Reluctance to get vaccinated is rampant among white Republican communities. But it is not as simple as a bipartisan difference.
Rural America’s Vaccine Hesitancy-An Entangled Web
This is what someone feels about an informal chat after a worship service in a church.
Someone greets the pastor and puts up the question; “did you receive the vaccine?” The other person glances at the unmasked, not vaccinated group ready to judge her. She decides to evade the question.
They were there to better know each other. But the first question was about vaccines. The subject is now a matter of great discomfort among Americans. People feel that it is not a business of the outsiders.
The question about vaccination is separating friends, tearing up families and causing havoc in the entire system. For most of the people, vaccine is something more than the health.
White Republican communities, largely Christian, are the most reluctant to receive vaccination. However, the country has to persuade them if it has to attain herd immunity. Here, the hesitancy is more entangled than any survey has revealed.
Health experts succeeded in persuading urban Latino American communities to set aside their beliefs and get vaccinated.
In Green County, vaccine hesitancy is not just a question of faith or politics. According to them, manufacturers developed the vaccines in haste. And they are not aware of their long-term complications. Beliefs about autonomy of the body, authority and science too play a vital role in people’s reluctance here. They don’t want outsiders to intervene in their affairs.
As per the statistics of State Health Department, 31% of the vaccine-eligible people have received at least one dose of the vaccines. This is below the rate of even Tennessee, one among the lowest in the US. And it is much below the national rate, 55%. Most of the older adults have received the jab. The State now has expanded vaccine eligibility to all American adults. And the vaccination sites are almost empty.
A conversation to the people here will tell you one thing. Resistance here is not that strong. The vast information available online confuses them. A majority of them want to know the real truth. Some are concerned of practical requirements. They want paid leave to recover from the side effects of the jab. President Biden has taken this account. He urges employers to seriously consider this request.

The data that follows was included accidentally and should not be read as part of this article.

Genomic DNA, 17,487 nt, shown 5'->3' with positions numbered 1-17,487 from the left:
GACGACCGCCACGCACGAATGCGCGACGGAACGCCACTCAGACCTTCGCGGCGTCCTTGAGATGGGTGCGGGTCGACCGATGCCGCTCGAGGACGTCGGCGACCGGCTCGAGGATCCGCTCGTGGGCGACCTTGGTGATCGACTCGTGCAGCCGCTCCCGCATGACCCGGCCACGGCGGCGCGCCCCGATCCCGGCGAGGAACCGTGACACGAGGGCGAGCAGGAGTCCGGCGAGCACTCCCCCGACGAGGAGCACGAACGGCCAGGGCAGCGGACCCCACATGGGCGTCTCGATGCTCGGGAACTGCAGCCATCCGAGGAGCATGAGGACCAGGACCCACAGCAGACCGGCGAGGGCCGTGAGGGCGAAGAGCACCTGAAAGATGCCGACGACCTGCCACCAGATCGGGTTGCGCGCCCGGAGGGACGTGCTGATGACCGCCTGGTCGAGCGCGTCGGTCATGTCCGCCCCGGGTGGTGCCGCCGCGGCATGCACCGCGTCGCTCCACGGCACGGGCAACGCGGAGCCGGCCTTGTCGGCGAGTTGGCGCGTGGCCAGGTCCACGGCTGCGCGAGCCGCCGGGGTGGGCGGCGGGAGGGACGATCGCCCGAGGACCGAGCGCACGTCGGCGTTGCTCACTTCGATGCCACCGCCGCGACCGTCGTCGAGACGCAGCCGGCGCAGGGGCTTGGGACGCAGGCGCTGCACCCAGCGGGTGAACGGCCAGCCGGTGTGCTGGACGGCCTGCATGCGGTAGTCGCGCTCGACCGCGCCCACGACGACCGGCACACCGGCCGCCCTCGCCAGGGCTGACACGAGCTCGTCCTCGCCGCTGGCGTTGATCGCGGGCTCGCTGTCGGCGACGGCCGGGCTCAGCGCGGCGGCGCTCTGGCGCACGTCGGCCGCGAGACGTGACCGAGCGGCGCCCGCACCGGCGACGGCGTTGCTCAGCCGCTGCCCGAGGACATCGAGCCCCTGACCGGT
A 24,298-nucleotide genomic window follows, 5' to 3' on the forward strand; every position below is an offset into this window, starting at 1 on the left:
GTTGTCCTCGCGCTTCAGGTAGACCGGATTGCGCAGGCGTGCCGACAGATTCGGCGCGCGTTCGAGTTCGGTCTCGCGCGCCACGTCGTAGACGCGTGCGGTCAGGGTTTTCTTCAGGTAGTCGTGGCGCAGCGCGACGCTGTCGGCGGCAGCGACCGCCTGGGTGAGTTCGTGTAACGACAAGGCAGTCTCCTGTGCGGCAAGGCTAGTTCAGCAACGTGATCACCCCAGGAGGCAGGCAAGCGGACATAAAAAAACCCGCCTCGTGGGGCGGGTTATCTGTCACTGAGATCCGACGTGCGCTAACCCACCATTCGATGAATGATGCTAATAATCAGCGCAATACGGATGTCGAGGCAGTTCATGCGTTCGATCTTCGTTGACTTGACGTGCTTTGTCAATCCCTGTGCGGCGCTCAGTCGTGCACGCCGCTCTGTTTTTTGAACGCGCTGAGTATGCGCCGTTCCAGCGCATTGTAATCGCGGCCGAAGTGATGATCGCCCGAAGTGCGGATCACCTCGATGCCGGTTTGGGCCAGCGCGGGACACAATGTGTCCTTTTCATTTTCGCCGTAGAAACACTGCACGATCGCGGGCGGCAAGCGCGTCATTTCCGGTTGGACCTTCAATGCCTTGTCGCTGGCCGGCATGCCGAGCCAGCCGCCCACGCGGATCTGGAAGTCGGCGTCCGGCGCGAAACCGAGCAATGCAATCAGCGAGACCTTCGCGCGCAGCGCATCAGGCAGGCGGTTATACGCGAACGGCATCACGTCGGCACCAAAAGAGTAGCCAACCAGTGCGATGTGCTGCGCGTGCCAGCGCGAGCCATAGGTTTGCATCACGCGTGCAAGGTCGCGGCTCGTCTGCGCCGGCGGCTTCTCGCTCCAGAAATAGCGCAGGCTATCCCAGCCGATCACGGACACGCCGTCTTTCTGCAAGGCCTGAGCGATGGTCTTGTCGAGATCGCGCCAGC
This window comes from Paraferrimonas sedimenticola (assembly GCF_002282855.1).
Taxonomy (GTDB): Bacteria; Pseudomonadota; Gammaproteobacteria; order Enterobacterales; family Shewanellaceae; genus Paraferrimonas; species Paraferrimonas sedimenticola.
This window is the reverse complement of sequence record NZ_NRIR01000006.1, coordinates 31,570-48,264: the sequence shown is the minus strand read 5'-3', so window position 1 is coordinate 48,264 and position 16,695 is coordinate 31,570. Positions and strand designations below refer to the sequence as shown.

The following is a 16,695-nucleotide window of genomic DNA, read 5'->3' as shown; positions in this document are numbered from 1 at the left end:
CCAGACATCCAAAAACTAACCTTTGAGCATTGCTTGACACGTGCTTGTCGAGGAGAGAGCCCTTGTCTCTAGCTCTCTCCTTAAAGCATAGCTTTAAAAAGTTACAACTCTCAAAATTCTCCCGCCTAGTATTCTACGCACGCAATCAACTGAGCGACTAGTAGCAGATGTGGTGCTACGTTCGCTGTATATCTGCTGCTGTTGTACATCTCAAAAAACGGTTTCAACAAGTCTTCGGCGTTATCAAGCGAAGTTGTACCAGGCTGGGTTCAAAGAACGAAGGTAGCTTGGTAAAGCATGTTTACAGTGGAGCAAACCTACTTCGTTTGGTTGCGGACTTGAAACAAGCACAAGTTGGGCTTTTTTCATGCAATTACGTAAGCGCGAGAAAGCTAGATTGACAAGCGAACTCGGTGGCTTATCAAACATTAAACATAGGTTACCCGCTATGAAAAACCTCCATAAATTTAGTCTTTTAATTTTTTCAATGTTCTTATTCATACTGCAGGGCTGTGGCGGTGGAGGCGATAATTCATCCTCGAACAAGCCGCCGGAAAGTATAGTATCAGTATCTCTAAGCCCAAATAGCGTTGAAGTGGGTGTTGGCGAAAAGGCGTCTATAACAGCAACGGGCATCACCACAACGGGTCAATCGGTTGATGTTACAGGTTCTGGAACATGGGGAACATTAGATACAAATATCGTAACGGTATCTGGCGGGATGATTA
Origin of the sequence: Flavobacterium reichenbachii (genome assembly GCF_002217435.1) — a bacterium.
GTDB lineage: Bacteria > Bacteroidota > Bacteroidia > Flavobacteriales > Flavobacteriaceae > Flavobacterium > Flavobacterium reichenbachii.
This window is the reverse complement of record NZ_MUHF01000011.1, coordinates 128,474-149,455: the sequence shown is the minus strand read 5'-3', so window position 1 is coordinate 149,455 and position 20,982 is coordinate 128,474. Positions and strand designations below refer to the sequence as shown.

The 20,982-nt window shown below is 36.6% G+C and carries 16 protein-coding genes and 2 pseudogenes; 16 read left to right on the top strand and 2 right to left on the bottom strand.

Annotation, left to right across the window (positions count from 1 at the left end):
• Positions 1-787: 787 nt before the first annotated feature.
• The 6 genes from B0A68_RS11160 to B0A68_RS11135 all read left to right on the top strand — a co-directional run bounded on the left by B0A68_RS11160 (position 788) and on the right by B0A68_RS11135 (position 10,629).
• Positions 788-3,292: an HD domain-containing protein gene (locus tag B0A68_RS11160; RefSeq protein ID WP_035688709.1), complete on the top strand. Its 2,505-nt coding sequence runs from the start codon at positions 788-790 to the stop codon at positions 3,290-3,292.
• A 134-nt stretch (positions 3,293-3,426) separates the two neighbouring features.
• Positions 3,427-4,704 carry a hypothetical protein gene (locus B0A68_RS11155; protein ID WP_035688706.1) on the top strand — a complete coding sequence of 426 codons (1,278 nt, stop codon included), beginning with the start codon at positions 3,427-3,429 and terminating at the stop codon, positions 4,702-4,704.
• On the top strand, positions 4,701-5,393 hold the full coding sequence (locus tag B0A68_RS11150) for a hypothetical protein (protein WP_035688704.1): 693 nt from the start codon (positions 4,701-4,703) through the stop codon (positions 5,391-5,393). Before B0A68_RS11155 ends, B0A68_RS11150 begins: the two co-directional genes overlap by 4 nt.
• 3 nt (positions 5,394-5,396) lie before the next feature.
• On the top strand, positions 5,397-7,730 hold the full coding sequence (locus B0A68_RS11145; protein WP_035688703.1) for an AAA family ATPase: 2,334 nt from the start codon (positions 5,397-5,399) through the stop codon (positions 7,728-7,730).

There is another thing that lends support to vaccine nay-sayers. The people who are vaccinated choose to keep quiet about it.
Green County abounds in Evangelist churches. People here live on substance farming, jobs in small-scale factories, paychecks from retirees and welfare schemes. COVID 19 hit the area a bit hard this time. 11 people died here. Still, people are reluctant to receive the shot.
The government still wants everyone to wear mask indoors. What, then, is the point in all this? According to some, vaccines in general contain fetal remains. The notion, however, is wrong. They don’t trust the government anymore. It has long been manipulating the numbers of coronavirus infections.
Residents here don’t trust politicians that much. But they trust a particular proprietor of the Mustard Seed. He is the one who advises people on how to treat the symptoms of COVID 19. Some even phone him before consulting their doctors. Some contact him when their prescription medicines fail.
People here refuse vaccination even when their loved ones die of COVID 19. They are of the view that they can take care of themselves.
There are also those who scoff at those who blame political affiliations for vaccine hesitancy. It is rooted in their traditions, they say. For others, the country jumped into the vaccine before the time.
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